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The early Scottish songs we owe either to tradition or the manascripts of the period, such as Bannatyne's, Maitland's, and Drut. mond's.

At Aberdeen appeared a collection of Scotch and English soon under the name of “ CANTYS, Songs and Fancies to three, four, a five parts. With a brief introduction to Musick, as is taught in the Musick-school of Aberdeen,” 1662, a second edition of which is published in 1665, and a third in 1682. This is a book of little value

James Watson collected and printed in Edinburgh a miscellaneous collection of Scottish Songs, in three parts, (1706-1709-1710.) 'The Blythesome Bridal,' is printed in the early number.

But the first grand sanctuary for Scottish Song was Allan Ramsar's collection. “ The Tea Table Miscellany, or a Collection of Seats Sangs," 1724, of which nine editions appeared in nine years. Ramsay's work contains old songs,-old songs with alterations and additions, and new songs by different authors. Of the former, it is sapposed, there are not many printed as Ramsay found them, and the alterations and additions are considered to be numerous and generally for the worse. Many old words Allan threw aside, and assisted by his “ ingenious young gentlemen," Crawford, Hamilton, and Mallet, commenced what Sir W. Scott calls "his anhappy plan of writing des words to old tunes, without at the same time preserving the ancient verses, the preservation of which would have been much more is. teresting than any thing which has been snbstituted in their stead," [Remarks on Pop. Poetry, prefixed to M. of S. B. vol. i. p, 43.) This is a mere matter of opinion, but on such a subject Scott has a right to be heard. The old verses were no doubt put aside either thro' their indecency or want of merit, always excepting the pathetic story of • Bessie Bell and Mary Gray.'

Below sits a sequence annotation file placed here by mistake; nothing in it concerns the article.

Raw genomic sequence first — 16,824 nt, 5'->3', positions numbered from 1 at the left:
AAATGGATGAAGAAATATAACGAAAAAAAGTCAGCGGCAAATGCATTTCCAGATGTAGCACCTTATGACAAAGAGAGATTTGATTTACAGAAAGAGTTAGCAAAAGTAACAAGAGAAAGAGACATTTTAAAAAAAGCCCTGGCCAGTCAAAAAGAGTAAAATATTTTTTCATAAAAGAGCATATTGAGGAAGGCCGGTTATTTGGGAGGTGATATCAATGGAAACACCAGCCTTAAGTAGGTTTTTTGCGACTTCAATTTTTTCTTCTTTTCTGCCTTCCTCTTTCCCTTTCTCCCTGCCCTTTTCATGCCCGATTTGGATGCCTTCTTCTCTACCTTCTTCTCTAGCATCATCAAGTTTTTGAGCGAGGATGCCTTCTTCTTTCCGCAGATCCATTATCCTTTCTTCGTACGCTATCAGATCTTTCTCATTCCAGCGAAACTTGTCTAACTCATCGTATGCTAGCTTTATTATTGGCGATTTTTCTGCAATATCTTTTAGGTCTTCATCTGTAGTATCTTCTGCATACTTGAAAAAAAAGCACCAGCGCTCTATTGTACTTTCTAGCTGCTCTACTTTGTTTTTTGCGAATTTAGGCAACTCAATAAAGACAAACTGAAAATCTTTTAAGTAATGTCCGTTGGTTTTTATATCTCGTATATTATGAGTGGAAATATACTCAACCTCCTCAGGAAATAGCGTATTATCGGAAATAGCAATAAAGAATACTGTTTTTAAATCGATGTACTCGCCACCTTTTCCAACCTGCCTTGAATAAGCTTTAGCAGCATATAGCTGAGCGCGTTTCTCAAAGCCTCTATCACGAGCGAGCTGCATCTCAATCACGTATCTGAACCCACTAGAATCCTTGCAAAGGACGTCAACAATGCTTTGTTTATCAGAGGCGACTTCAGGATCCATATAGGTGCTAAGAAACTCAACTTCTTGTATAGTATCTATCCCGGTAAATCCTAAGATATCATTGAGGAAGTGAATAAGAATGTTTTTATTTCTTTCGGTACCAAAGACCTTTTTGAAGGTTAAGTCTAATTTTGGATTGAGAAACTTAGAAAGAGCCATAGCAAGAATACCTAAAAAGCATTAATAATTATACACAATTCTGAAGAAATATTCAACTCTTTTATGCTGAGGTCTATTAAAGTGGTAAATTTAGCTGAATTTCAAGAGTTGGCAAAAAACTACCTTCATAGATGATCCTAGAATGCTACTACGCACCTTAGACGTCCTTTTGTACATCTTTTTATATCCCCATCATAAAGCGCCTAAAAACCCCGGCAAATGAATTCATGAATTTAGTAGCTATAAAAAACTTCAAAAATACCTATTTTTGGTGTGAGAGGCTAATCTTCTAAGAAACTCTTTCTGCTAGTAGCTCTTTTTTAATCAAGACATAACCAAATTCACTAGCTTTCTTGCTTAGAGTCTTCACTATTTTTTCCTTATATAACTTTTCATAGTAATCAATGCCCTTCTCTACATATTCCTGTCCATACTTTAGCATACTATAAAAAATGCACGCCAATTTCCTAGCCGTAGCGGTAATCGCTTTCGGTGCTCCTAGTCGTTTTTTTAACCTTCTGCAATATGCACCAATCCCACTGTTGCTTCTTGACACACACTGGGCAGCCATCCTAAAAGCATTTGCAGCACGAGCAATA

The Tea Table Miscellany every admirer of Scottish Song should possess.

A collection of Scottish Songs and Airs was published under the Dame of Orpheus Caledonius,' in folio, 1725. This is a work of more value to the musician than the poet. A song or two was contributed by James Thomson.

Yair's Charmer appeared in 1731- Where was printed for the first time Clerk of Pennycuick's clever song

O merry may the maid be. In 1769, was put forth by David Herd what Scott has called, "the first classical collection of Scottish Songs and Ballads." Next to

Ramsay's work, this is the best. Had the volume been got up with better arrangement, a few references and authorities, our debt to David Herd would have been much greater : an enlarged collection was published in 2 vols. 1776, but few songs, (songs described by the Editor as “the poetry and music of the heart,") were added to this edition.

During Burns' residence in Edinburgh, (1787), was published the first part of Johnson's Scots Musical Museum, where English and Scotch productions were indiscriminately mingled. Burns became acquainted with Johnson the publisher, and soon made himself the Editor of the work, entering into the task with both enthusiasm and diligence. The second part shewed none of the faults of its forerunner. Capital old songs were here rescued from oblivion, and the poet's muse tasked to eke out, † amend, and compose. It is difficult to say which one admires most, Burns' emendations, additions, or original songs. “ Mr. Burns,” says Ritson, “as good a poet as Ramsay, is, it must be regretted an equally licentious and unfaithful publisher of the performances of others."-Scottish Songs, lxxx.

A collection of Ballads and Songs was published in 1790, by Laurie and Symington, but this is a mere copy of Herd's work. By his publications about this time, Pinkerton pretended to do much for Scotish Song

In 1794, Ritson put forth his Collection of Scottish Songs. Mother. well speaks of it as “a text book of care and accuracy," and Scott with equal justice as' a genuine but meagre collection.”